LABOUR AND WAGE DIFFERENTIALS

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States should negotiate with labour and agree on what is feasible

A bill seeking to remove negotiations on minimum wage from the concurrent list passed the second reading in the House of Representatives last month. The essence of the legislation, according to the sponsor, is to allow both the federal and state governments to freely negotiate minimum wage in line with the idea of a federation which we still practice, although mostly in breach. It is titled, ‘A Bill for an Act to alter the constitution of the federal republic of Nigeria, 1999 (as amended) to, among others, transfer the subject matter of minimum wage prescription from the Exclusive Legislative List set out under Part I of the Second Schedule to the Concurrent Legislative List set out under Part II of the Second Schedule to the constitution; and for related matters’.

The proposed legislation has stoked anger from many stakeholders, including the Nigerian Labour Congress (NLC) and Trade Union Congress (TUC). It is understandable. If the bill passes through concurrence in the Senate after passage in the House, it will translate to the federal government losing its exclusive power to negotiate and determine the minimum wage for workers across the three tiers of government in the country. And when such becomes law, each of the 36 states and 774 local governments will have the power to determine different wages for their workers. It therefore came as no surprise that, following passage of the bill by the House, there was a protest by organised labour.

Speaking at the National Assembly where he led workers to protest, NLC President, Ayuba Wabba, argued that if the bill passes, apart from creating minimum wage variations across the country, it will introduce politics into the wage determination and negate the collective bargaining principle. Wading in, the Nigeria Governors’ Forum (NGF) has held sessions with organised labour on the issue of minimum wage. But their position remains the same: each state should negotiate with labour on how much they can afford.

Whatever may be other misgivings, there is merit in the argument of the governors, especially at a period the clamour for restructuring the country to enthrone fiscal federalism is strident. As a newspaper, we have always queried the assumption that minimum wage should be uniform across the 36 states, without isolating the peculiarities and operating environment of each. Our position has therefore always been that state governments should determine the wages of workers and be at liberty to retain only those that are productive. We have always advocated the need to reflect on some of the cadres of workers in the civil service that are superfluous.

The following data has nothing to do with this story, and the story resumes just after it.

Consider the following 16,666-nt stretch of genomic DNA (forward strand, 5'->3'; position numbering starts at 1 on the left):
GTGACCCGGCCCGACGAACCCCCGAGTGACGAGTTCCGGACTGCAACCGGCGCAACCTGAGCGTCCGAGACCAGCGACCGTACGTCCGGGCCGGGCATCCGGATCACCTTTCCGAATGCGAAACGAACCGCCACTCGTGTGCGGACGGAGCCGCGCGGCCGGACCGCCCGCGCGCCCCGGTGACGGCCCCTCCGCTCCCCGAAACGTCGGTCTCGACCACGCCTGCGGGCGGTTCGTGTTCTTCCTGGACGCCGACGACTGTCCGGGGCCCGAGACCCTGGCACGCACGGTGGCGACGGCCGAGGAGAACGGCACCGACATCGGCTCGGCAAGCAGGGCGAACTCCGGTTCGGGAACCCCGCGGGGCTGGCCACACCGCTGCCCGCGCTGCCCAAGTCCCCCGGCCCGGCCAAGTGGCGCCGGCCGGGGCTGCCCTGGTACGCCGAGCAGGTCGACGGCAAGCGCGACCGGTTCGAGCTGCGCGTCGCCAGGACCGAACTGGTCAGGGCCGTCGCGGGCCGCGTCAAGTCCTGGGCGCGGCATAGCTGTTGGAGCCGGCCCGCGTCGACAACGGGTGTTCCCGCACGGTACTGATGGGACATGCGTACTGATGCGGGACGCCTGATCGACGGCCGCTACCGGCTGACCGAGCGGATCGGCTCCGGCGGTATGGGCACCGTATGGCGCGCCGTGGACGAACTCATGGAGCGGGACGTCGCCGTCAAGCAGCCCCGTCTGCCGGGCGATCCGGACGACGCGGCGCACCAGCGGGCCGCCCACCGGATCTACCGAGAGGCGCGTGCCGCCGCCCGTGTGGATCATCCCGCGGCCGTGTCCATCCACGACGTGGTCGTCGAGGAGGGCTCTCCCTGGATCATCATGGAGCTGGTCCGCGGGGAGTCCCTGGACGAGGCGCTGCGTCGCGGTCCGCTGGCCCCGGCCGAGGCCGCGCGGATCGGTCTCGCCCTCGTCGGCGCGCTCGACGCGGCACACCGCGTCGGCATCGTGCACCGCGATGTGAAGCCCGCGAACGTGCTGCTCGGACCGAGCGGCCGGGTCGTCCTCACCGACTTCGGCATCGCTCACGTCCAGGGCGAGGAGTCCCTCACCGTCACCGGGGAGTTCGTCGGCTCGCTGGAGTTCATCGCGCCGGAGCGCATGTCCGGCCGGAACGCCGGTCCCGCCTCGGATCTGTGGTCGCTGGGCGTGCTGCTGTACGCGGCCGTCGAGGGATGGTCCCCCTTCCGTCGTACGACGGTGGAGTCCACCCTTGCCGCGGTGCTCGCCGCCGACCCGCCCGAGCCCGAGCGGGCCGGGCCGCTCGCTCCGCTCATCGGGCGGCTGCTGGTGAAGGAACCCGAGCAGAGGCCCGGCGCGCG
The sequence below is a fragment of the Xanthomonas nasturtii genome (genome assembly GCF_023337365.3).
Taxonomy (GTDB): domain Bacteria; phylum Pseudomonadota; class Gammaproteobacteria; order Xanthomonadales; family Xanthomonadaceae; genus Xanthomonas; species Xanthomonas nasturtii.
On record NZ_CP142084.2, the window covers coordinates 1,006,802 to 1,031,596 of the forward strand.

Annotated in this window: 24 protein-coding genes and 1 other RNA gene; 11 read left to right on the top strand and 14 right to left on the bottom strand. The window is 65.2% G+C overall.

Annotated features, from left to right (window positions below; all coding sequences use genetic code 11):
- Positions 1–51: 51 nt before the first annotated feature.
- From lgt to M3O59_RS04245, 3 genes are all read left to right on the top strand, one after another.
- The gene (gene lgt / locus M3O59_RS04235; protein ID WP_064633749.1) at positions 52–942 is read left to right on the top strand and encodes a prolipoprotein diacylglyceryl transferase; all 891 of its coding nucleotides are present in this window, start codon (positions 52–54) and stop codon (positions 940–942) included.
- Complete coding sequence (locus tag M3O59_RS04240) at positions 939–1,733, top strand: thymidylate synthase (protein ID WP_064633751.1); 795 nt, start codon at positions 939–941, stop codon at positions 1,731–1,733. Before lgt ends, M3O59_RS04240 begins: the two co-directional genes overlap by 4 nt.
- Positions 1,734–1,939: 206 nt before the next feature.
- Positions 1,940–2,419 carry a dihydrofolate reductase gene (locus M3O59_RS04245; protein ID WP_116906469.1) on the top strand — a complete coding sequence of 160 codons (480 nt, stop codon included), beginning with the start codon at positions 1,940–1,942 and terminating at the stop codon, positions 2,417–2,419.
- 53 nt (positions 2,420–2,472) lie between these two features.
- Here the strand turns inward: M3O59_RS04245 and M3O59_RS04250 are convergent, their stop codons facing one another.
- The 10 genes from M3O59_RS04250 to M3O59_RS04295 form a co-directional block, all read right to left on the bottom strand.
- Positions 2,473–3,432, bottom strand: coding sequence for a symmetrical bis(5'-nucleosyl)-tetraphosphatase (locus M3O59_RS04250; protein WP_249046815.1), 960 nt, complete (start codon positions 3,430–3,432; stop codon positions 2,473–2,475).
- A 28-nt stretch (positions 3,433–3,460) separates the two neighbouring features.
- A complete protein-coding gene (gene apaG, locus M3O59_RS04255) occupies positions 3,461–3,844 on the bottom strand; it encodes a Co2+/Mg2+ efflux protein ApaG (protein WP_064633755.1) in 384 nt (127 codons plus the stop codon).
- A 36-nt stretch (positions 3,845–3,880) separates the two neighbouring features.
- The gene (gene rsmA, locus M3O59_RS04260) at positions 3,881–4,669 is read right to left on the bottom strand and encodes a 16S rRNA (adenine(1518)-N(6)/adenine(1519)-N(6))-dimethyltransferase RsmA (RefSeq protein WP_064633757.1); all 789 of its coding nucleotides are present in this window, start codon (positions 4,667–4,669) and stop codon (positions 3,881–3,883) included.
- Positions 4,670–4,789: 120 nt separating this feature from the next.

However, while we subscribe to a drastic re-orientation that requires labour leaders to understand that states cannot continue to pay the same wages due to several factors, the governors can also not continue to live in luxury and yet deny workers in their states living wages. That is precisely where the problem lies. Living like modern-day emperors with little or no checks from the legislative arm, it is difficult for many of the governors to offer logical persuasion to workers in the states that they indeed cannot pay the federal minimum wage. But we are also of the view that Labour must shift from its fixations. Standards of living, for instance, in states like Yobe and Rivers or Lagos are not the same. So, you cannot expect that workers in these two states be paid the same wages.

We urge the National Assembly to interrogate all the issues in the bill and take on board the arguments of all stakeholders. But we endorse the principles that underpin the idea that states cannot be compelled to pay the same wages.